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iPhone X took over two years to develop, marks new chapter in iPhone design, says Jony Ive

In a brief interview with Japanese design magazine Casa Brutus, Apple's Chief Design Officer Jony Ive dropped a few interesting tidbits about the development, future technological implications and public reception of iPhone X.




According to Ive, who was interviewed by Casa Brutus in Cupertino, Calif., after last month's iPhone event, iPhone X represents one of the most difficult projects Apple has undertaken, with an incubation period of more than two years.

That the product was ready in time for iPhone's 10th anniversary in 2017 was a "wonderful coincidence," Ive said.

Discussing the inner workings of iPhone X, Ive said the inclusion of Face ID is the culmination of years of work toward a non-contact user interface. From a user's perspective, features that do not require physical interaction make a device feel simpler, yet at the same time more robust. Ive goes on to say the replacement of Touch ID, a capacitive fingerprint reading solution included in all iPhone models since iPhone 5s, equates to a heightened user experience.

On the handset's design, Ive said previous models felt like a combination of many different parts, the most obvious being the chassis and display. With iPhone X, the design feels contiguous and integrated. It took many years to achieve that level of fit and finish, Ive said, adding that Apple is already working on next-generation designs.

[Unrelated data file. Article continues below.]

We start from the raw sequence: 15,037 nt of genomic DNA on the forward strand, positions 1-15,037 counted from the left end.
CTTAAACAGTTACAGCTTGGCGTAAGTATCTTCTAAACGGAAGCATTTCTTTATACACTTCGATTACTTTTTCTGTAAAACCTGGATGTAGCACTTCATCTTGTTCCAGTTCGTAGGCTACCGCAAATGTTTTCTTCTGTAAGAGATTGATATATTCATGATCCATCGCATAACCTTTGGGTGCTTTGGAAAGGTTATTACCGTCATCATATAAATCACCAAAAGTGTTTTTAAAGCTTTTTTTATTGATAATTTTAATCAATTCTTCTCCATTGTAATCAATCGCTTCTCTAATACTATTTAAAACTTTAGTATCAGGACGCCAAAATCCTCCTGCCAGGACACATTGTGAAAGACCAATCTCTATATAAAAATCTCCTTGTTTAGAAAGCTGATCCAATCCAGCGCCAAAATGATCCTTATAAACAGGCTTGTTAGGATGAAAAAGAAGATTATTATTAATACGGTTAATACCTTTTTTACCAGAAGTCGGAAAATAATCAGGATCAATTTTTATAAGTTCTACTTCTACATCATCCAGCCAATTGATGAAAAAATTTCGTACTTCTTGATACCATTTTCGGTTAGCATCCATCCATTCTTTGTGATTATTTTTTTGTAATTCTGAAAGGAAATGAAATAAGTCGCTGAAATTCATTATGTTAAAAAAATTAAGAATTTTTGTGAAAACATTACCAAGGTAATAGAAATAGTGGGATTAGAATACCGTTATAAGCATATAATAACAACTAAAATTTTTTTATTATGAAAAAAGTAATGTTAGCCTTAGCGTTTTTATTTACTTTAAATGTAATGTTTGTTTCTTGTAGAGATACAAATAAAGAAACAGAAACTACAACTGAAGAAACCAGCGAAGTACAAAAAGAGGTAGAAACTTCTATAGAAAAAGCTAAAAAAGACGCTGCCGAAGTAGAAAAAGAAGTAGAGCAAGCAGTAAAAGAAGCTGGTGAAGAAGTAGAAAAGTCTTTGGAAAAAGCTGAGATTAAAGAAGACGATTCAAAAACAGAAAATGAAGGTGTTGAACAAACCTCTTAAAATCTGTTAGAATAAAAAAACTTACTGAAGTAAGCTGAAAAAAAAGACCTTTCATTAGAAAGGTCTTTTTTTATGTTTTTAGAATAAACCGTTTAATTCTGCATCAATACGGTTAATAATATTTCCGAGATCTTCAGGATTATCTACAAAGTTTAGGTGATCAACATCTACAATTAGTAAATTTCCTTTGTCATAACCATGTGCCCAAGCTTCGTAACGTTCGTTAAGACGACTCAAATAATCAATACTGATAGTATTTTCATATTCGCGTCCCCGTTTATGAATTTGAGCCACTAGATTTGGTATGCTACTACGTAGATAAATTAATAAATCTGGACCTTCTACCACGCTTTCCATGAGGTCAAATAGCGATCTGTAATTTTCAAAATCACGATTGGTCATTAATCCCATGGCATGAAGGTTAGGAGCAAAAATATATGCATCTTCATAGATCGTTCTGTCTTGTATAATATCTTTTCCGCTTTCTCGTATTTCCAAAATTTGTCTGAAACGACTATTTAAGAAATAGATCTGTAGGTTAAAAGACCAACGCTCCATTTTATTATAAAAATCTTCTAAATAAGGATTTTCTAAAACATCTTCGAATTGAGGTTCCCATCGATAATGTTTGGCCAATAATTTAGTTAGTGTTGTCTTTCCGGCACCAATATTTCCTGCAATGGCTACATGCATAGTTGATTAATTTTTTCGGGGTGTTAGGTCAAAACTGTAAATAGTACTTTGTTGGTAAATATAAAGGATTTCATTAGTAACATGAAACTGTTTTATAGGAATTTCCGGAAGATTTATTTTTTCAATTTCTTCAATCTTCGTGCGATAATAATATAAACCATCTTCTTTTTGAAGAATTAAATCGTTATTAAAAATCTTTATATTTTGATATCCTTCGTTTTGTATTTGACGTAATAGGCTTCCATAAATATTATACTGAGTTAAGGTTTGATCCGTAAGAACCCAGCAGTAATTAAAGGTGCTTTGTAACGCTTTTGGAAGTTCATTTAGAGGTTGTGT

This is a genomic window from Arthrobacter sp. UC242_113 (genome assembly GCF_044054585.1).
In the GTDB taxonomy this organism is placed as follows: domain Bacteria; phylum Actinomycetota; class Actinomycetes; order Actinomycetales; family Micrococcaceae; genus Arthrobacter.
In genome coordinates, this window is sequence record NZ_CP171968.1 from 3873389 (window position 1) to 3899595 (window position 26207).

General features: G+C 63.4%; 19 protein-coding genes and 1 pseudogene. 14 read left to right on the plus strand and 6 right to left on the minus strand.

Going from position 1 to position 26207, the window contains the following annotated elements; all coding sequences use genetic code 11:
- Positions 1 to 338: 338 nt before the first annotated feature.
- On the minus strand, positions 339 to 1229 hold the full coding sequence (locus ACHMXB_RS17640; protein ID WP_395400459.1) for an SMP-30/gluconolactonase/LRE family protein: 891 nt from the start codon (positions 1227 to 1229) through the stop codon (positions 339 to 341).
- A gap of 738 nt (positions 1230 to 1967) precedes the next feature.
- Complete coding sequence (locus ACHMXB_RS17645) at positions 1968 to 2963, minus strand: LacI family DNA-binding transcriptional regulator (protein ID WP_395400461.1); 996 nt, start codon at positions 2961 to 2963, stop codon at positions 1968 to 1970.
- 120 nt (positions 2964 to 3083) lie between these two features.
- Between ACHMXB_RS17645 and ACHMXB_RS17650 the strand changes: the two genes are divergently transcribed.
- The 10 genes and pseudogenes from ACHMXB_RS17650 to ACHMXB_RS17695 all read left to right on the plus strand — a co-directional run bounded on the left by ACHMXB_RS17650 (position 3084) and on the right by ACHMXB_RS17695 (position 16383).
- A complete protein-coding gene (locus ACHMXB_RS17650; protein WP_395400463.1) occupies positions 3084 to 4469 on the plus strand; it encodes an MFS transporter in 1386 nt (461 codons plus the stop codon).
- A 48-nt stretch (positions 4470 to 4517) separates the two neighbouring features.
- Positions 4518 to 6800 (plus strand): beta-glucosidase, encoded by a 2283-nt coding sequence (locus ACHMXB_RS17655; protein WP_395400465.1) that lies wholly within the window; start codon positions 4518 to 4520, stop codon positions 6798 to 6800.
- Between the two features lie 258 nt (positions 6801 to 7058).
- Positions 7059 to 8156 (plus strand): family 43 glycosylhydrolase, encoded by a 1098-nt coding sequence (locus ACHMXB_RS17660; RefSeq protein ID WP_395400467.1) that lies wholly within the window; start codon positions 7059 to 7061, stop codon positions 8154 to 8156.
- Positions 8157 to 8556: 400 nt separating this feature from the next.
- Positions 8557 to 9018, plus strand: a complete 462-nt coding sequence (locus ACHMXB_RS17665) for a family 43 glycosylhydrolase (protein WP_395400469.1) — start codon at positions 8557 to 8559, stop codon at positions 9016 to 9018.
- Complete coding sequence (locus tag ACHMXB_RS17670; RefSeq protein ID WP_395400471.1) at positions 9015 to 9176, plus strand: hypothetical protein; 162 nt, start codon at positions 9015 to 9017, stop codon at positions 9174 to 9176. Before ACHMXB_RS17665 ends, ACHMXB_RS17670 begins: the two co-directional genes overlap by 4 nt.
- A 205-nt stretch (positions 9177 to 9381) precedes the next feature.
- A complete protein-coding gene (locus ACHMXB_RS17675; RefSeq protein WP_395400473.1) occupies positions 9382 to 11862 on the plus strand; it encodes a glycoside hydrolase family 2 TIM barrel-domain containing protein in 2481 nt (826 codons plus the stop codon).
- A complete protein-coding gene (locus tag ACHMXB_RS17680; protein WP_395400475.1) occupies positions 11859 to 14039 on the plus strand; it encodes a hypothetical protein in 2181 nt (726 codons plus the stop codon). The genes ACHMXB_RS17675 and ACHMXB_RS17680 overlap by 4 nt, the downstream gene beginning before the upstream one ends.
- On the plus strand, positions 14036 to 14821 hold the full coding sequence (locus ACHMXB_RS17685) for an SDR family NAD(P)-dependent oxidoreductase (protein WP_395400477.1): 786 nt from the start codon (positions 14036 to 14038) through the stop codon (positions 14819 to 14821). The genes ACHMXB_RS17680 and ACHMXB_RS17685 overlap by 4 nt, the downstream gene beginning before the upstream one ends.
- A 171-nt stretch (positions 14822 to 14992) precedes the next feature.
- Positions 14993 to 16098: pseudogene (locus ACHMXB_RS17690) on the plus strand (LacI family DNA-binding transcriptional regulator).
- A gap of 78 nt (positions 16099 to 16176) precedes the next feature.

Looking back to the first iPhone, Ive said multitouch, a feature smartphone users now take for granted, was both its most important feature and the biggest design challenge. Building a new hardware platform meant miniaturizing and incorporating cutting edge components, but also required a rethinking of human interface guidelines.

Over the past ten years iPhone has transformed from a simple telephone/internet/music device to become something much more integral to daily life. That transition continues today, as Ive remembers first using iPhone for phone calls, then video calls with FaceTime and later emoji in iMessage. With iPhone X and the depth-sensing TrueDepth camera system, owners can communicate with Animoji, Apple's marketing term for emoji characters that animate based on a user's facial expressions.

Instead of thinking of iPhone X as the ultimate expression of "iPhone," Ive said the device represents a new chapter in the platform's history.

Japanese blog Mac Otakara reported on the Casa Brutus interview earlier today.